One Turn Too Tight: Lenders as Special Members in Bankruptcy Remote Structures
By J. Mark Fisher, Partner & Andrew M. Minear, Associate, Schiff Hardin LLP
In distressed situations and workouts, lenders often trade forbearance and additional funding for concessions that make it easier to foreclose if the debtor commits new defaults or files a bankruptcy. Two recent Bankruptcy Court decisions refused to enforce provisions in forbearance agreements...
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Andrew Minear is an associate with Schiff Hardin LLP and focuses his practice in restructuring and litigation. His practice covers bond restructuring, municipal insolvency, bankruptcy, and commercial litigation. Minear represents debtors, secured and unsecured creditors, distressed asset purchasers, bankruptcy trustees, receivers, committees in bankruptcy proceedings, and indenture trustees. He also represents foreign entities in U.S. insolvency proceedings. Minear holds a law degree from the University of San Diego School of Law and a bachelor’s degree from Embry-Riddle Aeronautical University.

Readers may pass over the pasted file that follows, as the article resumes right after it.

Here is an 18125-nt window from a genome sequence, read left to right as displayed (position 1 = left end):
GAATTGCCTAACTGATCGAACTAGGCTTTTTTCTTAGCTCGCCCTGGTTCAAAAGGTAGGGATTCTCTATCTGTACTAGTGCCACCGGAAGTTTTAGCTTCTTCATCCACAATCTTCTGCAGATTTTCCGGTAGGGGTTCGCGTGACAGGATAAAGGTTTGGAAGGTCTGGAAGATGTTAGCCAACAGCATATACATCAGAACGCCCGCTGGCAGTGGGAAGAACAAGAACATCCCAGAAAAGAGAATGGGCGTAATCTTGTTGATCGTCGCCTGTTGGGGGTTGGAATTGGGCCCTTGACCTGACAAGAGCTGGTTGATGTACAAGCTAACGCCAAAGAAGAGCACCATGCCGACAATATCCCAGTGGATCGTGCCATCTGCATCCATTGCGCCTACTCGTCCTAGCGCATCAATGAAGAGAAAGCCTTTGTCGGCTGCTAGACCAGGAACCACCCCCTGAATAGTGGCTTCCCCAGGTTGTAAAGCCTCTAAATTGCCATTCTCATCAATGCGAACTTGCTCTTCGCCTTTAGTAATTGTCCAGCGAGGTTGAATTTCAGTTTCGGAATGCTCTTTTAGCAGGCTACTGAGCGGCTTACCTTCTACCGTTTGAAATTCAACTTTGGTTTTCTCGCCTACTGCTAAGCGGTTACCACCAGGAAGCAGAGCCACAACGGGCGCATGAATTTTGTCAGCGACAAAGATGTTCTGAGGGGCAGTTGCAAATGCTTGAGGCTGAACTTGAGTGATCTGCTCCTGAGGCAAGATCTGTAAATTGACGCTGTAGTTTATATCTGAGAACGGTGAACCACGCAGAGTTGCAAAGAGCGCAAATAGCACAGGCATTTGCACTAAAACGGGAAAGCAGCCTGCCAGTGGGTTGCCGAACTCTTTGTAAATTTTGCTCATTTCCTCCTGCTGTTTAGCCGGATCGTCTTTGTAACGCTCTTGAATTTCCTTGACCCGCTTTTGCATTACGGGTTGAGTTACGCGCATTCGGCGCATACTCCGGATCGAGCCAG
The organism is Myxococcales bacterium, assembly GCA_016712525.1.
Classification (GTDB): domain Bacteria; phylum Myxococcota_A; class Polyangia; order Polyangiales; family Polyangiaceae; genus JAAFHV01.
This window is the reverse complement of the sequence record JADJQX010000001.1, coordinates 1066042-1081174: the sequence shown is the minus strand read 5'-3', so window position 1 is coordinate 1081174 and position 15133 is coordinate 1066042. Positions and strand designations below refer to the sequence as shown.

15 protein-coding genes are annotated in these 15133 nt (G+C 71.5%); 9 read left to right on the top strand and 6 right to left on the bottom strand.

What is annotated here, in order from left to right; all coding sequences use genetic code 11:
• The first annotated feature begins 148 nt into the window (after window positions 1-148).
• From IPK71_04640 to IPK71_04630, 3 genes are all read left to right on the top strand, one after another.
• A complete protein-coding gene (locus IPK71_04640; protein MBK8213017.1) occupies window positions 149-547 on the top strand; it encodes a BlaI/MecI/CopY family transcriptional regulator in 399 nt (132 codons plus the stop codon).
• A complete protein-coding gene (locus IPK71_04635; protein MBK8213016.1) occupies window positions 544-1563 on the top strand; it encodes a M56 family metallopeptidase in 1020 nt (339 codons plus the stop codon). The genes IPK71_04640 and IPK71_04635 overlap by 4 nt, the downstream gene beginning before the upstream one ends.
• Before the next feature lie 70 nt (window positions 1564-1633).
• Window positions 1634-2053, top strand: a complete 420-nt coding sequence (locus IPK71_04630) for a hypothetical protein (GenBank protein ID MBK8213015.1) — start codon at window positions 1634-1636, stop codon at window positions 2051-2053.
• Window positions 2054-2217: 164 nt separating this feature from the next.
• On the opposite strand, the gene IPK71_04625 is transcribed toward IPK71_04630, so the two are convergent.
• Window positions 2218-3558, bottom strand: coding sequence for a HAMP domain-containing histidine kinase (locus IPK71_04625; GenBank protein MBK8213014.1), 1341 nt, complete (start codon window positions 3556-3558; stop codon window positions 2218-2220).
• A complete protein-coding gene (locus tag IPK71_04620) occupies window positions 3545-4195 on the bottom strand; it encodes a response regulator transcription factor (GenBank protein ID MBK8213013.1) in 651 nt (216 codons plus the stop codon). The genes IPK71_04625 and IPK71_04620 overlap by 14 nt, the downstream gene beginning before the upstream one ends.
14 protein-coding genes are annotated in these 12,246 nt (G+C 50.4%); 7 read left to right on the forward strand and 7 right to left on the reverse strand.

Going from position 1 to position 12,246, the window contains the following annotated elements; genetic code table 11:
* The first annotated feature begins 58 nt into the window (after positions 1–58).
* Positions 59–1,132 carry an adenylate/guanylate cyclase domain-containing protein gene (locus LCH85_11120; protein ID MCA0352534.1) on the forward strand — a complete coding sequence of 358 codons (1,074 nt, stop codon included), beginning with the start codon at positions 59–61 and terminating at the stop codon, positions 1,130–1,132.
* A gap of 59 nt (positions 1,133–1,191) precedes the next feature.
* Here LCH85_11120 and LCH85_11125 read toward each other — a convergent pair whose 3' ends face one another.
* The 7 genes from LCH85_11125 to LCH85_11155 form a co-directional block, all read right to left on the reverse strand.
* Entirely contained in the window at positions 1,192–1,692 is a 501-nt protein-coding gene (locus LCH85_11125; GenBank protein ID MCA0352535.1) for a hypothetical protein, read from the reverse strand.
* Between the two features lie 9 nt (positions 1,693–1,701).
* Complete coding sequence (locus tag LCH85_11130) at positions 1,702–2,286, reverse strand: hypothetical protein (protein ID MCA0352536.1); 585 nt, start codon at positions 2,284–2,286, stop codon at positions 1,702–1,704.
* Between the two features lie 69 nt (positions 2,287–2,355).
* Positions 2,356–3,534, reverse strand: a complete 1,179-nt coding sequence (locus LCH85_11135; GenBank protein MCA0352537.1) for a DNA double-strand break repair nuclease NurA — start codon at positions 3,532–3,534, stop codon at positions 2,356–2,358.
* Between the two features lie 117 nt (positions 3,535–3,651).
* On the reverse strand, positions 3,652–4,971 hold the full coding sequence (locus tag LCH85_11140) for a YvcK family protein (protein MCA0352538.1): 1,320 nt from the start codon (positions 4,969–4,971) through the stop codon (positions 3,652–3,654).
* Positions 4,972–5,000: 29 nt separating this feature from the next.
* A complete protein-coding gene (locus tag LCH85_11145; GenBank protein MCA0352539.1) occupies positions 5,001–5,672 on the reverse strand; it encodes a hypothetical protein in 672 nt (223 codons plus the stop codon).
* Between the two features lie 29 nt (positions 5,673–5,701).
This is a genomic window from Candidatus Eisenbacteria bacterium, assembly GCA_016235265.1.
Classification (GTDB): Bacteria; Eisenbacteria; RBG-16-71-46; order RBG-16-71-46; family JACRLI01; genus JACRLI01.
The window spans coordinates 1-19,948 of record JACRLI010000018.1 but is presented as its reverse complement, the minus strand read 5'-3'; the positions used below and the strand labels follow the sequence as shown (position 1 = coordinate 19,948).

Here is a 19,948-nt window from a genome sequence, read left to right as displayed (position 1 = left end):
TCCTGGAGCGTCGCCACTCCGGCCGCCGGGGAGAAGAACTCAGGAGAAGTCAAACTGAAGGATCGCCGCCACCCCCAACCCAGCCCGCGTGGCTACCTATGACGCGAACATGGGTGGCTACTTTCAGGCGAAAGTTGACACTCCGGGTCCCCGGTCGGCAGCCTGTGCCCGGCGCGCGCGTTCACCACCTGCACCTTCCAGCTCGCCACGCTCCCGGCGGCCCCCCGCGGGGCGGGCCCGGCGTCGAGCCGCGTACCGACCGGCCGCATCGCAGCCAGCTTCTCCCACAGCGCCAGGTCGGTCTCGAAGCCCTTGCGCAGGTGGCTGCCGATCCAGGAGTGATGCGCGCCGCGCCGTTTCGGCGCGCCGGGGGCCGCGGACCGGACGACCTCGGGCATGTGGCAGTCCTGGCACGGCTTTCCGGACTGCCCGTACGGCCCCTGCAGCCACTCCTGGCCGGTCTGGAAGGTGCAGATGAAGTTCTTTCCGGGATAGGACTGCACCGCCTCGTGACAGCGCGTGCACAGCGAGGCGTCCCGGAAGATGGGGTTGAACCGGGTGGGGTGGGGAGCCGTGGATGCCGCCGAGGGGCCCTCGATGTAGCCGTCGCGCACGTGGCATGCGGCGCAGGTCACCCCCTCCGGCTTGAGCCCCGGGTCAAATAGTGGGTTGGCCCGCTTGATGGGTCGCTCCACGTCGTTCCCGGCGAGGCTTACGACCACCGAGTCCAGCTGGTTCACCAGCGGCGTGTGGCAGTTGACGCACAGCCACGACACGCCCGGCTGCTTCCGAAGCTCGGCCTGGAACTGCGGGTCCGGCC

J. Mark Fisher is a partner and deputy leader of Schiff Hardin LLP’s Restructuring Group. He has dealt with complex governance and fiduciary duty issues in many workouts and bankruptcies over his 35-year legal career. He has achieved workable legal solutions in the “intensive care” wing of the legal system for lenders and buyers in over 50 distressed acquisitions. Fisher holds a law degree from the University of Virginia and a bachelor’s degree from Yale University.